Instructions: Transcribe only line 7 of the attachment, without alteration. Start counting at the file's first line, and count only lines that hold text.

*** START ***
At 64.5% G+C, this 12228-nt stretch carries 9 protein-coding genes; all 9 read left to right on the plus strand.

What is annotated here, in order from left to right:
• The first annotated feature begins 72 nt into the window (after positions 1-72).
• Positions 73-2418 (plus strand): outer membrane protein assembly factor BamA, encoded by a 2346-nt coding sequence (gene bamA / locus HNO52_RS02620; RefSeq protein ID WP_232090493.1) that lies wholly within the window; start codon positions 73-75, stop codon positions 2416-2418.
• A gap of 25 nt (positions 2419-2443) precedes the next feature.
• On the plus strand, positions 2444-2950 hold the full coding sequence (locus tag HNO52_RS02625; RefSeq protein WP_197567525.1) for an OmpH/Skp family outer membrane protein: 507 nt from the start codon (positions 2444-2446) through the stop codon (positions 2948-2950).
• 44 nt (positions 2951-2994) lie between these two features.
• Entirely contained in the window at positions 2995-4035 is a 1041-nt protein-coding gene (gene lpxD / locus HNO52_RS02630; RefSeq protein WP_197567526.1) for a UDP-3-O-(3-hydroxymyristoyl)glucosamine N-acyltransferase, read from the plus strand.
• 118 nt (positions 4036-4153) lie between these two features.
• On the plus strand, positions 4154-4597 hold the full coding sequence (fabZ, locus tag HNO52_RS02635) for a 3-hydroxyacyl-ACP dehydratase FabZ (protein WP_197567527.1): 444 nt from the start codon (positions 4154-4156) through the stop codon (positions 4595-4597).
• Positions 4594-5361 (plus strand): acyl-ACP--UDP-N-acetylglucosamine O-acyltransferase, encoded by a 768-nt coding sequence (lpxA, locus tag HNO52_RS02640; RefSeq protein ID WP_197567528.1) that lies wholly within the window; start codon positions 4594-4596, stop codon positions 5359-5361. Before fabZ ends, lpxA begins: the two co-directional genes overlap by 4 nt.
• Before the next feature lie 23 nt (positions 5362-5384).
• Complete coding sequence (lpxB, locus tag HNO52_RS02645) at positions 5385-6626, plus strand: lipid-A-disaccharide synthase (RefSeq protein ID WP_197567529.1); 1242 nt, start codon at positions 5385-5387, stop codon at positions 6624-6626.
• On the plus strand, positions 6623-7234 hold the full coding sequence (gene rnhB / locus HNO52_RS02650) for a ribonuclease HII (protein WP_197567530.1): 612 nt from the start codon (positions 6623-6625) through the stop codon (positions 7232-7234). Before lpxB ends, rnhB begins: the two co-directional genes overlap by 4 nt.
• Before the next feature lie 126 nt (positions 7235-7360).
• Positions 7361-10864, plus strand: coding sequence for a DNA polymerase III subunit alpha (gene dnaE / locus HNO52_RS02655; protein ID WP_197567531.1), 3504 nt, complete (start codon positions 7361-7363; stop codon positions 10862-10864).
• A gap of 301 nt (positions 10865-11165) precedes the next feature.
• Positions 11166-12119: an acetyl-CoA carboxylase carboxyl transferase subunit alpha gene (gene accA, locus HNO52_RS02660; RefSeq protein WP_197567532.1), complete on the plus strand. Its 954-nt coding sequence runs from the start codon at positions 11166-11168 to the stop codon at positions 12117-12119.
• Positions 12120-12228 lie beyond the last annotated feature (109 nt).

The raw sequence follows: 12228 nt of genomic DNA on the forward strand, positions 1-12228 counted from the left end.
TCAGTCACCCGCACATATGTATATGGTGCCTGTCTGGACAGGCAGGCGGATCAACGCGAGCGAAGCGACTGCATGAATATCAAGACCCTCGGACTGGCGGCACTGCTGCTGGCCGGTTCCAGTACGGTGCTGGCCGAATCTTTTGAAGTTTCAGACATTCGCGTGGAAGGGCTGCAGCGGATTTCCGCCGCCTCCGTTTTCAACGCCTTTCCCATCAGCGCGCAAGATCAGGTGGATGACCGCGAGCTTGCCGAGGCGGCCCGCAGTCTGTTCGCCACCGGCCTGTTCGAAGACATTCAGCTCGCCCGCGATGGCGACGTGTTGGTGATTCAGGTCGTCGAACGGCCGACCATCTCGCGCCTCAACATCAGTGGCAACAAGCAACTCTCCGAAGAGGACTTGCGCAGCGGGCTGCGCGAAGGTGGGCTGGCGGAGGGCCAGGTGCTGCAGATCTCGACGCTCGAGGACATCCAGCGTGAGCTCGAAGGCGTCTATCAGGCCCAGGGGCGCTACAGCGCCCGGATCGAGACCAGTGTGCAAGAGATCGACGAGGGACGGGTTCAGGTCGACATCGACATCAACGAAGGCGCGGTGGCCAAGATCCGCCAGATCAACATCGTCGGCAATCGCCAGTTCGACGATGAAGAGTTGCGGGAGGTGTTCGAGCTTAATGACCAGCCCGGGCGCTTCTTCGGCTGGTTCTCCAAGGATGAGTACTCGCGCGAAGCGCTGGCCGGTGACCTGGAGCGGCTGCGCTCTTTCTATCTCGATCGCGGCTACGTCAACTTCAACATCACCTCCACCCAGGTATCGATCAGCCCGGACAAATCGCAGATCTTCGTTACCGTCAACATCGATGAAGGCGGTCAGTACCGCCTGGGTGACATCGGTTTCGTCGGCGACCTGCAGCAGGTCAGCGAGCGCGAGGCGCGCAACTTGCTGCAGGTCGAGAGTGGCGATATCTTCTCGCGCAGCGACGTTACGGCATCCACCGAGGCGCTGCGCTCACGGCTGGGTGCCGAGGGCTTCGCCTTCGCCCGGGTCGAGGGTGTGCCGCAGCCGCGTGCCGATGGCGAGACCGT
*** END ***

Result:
• 44 nt (positions 2951-2994) lie between these two features.